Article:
Thanks, again, to Rodger for bringing up the Corvette/GM example, in his last response to this issue.
10-07-2018 06:23 PM - edited 10-07-2018 06:25 PM
Nice to hear from you again, Wadizzle. Thanks for the response..
Onward to TS: with this same loss of target, TS is going to delay refocusing (by switching AF points?), as you rightly point out (page 113 of the same owner's manual). So, TS throws out the anchor to slow the ship down, while at the same instant AFPS says "full speed ahead." To me, that sets up a conflicting priorities and conflicting operations situation - back to my earlier comment: "This would seem to be an unwinnable head-butting exercise to be managed in realtime by the camera's AF firmware.".
You can find the EOS-1D X Mark II AF Guidebook at this link. It explains the AF system in depth. 140 pages of depth. Click on the “Brochures” button.
There is no conflict with that combination of settings. I would also advise using the entire center zone of AF points, if not all of them.
Yes, the camera can recognize a subject and track it, which is a very different scenario from your question about a subject dropping off the radar. When you reacquire the subject, the camera does not know, or even care, whether or not it is the original subject. It has acquired a target, and it goes to work.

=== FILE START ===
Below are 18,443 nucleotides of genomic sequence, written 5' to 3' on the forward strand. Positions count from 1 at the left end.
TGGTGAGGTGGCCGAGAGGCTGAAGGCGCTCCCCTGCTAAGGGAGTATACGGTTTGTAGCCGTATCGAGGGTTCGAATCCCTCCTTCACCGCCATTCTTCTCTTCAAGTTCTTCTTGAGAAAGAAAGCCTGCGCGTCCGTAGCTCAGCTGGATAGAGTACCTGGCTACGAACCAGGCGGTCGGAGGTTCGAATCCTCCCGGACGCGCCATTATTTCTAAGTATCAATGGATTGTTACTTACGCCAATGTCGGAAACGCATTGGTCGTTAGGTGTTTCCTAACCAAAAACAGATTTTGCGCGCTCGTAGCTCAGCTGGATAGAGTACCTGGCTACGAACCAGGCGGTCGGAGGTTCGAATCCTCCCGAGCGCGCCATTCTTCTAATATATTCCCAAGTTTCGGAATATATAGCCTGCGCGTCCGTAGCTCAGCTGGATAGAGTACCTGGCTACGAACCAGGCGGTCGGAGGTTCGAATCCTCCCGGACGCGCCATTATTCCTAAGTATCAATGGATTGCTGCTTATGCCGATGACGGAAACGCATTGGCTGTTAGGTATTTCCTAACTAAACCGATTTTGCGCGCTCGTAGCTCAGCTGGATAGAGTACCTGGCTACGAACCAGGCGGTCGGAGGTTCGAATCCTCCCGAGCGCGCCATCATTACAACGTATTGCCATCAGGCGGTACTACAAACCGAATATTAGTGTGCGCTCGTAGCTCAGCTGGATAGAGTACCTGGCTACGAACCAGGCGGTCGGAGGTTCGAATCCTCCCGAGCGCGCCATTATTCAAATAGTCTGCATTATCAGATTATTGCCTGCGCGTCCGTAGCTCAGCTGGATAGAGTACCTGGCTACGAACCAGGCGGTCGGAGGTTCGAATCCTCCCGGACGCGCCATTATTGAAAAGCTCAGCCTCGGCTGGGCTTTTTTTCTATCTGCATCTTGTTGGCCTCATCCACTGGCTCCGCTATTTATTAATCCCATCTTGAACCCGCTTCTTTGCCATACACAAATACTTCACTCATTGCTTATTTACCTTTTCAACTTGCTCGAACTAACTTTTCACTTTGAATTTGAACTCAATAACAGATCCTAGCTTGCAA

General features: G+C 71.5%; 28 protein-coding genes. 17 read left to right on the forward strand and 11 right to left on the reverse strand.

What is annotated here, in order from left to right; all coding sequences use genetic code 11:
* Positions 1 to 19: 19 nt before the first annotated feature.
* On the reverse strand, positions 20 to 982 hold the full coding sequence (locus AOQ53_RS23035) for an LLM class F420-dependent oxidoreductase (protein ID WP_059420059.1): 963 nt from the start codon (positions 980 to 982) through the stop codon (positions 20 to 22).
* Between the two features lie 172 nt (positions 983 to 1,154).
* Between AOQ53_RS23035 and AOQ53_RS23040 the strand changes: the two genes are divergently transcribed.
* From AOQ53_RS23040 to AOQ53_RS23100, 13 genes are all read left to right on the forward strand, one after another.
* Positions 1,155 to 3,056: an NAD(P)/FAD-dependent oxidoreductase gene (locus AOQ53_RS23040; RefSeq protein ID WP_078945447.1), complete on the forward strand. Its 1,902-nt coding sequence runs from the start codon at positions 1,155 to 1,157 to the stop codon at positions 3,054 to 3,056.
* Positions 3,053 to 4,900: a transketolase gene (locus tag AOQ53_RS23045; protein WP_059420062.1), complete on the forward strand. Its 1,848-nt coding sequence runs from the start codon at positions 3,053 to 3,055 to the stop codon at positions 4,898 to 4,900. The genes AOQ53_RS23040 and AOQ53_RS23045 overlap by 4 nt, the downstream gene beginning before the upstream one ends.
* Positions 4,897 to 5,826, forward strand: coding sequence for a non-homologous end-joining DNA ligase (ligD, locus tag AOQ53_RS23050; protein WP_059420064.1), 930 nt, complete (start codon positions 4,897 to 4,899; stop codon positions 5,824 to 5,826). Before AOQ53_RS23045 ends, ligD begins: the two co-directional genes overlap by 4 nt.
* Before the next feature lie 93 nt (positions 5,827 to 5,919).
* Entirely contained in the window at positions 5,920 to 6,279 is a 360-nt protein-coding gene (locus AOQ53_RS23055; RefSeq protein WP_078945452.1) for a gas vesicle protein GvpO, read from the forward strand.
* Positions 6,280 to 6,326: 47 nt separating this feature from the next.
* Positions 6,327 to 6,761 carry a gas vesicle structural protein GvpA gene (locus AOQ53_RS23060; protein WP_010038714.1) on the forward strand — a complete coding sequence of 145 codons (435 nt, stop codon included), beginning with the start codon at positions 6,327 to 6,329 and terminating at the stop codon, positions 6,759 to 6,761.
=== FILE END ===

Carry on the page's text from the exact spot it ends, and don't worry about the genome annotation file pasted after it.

I think you are forgetting about what happens when the subject “drops of the radar” for the scenario you describe above. Yes, the camera stops refocusing itself for a beat. It does this even though the focus tracking is resetting itself and looking for a new target.
Normally, when people lose a subject, they may briefly release the shutter, and then half press it again as they reacquire the subject. That can take a lot of time when you are talking about 10-14 FPS.. Another technique I have heard about is to program the [AF-ON] button to be AF-STOP. Tapping it will have the same effect as releasing the shutter and pressing it again. But, this can take time, too, but not as much. It also requires some thought and instinctive action on your part.
With those “conflicting” settings, the camera will momentarily stop itself from focusing, and begin looking for a target at your selected or registered AF point, typically the center AF point in most cases. When the focusing resumes.
One setting controls focusing behavior, while the other controls tracking behavior. They are able to happily coexist. Yes, AFPS may say full speed ahead, but focus does not change until the “beat” expires. Hopefully, you have your subject under the initial AF point again. I think the photographer loses less time with this automatic behavior, compared to initiating it manually by pushing and releasing buttons.
10-09-2018 02:37 PM
Thanks again, Wadizzle, for your time, references, info, and advice. I have downloaded and am reading materials. Nice that someone will spend this kind of effort helping another dedicated Canon user (for more than 50 years).